We tracked down the few survivors, spoke to eyewitnesses and visited the site ourselves (the first and only outsiders to do so) and our report eventually drew a rare acknowledgement from the Saudi coalition that a “mistake” had been made and an offer of compensation to the survivors.
We’ve also spoken to multiple victims including children who’ve lost limbs as the result of mines left by retreating Houthi fighters, and visited multiple hospitals filled with starving and diseased babies and mothers, suffering from years of deprivation as a result of the war and Saudi-imposed blockade of the Houthi-controlled north.

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How UK jets struck the Houthis

‘Only political solution will end Houthis’
But for the last 10 months, a growing rapprochement between Saudi Arabia and Iran has presented Yemen with the most tangible possibility of peace and an end to the civil war which has been raging for the best part of a decade.
Now many Yemenis are fearful, while not yet out of an ongoing war, they’re about to become the centrepiece of a fresh one.

Image: Israeli and US flags are burned in Sana’a after airstrikes by America and Britain
Radya al Mutwkel from the Mwatana Human Rights non-governmental organisation told me from Sana’a: “Eight years of war has just made the Houthis stronger.
“At the beginning of the war, the Houthis didn’t even have rockets and weapons to use inside Yemen but now they can use them outside Yemen.
“Military action will not end the Houthis, only a political solution will.”

Image: Supporters of the Houthi movement rally to denounce air strikes launched by the U.S. and Britain on Houthi targets, in Sanaa, Yemen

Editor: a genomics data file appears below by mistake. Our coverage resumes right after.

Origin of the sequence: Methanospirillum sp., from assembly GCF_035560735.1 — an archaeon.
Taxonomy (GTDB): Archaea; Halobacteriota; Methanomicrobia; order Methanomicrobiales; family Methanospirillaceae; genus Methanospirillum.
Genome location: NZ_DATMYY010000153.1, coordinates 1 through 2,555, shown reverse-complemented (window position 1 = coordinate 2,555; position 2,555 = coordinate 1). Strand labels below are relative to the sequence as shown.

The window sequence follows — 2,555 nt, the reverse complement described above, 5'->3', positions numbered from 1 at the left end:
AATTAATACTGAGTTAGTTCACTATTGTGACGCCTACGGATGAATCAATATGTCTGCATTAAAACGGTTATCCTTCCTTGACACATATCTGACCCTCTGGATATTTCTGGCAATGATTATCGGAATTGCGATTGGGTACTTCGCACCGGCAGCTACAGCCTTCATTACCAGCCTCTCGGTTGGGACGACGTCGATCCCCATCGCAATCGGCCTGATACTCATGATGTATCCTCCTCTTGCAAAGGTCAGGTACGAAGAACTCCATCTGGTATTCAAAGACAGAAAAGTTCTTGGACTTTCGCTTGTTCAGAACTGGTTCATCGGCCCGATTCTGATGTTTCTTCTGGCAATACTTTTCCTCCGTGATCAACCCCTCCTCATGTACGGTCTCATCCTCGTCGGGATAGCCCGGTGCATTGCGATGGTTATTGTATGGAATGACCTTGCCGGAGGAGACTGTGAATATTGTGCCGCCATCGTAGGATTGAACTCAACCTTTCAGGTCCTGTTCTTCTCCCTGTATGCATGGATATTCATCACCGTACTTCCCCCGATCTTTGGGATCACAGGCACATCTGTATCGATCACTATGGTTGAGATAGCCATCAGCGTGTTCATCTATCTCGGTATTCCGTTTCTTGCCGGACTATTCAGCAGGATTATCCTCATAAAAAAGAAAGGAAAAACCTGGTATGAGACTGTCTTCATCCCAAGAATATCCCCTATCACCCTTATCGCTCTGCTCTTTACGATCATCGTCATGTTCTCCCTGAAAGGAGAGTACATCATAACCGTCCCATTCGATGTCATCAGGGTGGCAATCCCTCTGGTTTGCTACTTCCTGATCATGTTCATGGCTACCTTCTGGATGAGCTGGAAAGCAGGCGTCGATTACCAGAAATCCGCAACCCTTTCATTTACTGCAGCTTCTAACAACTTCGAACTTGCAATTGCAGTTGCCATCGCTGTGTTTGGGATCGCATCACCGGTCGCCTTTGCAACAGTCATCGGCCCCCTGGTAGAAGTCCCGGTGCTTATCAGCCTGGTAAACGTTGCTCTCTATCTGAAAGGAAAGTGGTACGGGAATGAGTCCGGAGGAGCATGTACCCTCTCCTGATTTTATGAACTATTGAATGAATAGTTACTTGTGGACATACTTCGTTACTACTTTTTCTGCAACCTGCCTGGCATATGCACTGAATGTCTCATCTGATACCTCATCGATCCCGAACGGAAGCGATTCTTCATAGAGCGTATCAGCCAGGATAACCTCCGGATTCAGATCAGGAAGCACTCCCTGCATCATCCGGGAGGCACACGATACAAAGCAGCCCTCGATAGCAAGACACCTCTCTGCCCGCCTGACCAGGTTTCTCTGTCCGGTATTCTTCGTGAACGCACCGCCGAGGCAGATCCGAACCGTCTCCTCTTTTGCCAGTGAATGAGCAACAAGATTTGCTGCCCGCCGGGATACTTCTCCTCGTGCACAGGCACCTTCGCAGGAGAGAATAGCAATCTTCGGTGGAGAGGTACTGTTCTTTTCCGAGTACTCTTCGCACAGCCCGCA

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Houthis vow ‘punishment’ for attacks

She went on to address the warring parties directly: “What do you expect from another war? To kill more civilians? To destroy Yemen more?
“The Houthis are happy with the airstrikes and they say, ‘now we are facing the real enemy’, and they start to use this propaganda against the people.”
Read more:Footage shows moment British jets strike Houthi targets in YemenHouthis have advanced arsenal and are no longer a rag-tag army

Image: Supporters of the Houthi movement rally in Sana’a to denounce airstrikes by the US and Britain

She said everyone was “terrified” when they heard the UK and US strikes which hit a string of targets including in Sana’a, where she is.
“They are very frightened of a new cycle of violence”, she said about her fellow Yemenis.
“We have documented thousands of violations against civilians and civilian objects by all parties to the conflict in the past year and the humanitarian situation is still horrible.”

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Yemen is a country where children expect to go to sleep hungry; where more than 80% of the country is in a terrible state of poverty and where millions have been displaced or have had to flee their homes to try to escape the fighting and insecurity.
Now Yemenis have fresh fears of further, more deadly, more widespread war promising only one certainty – the continuation of their suffering.

Source : Sky News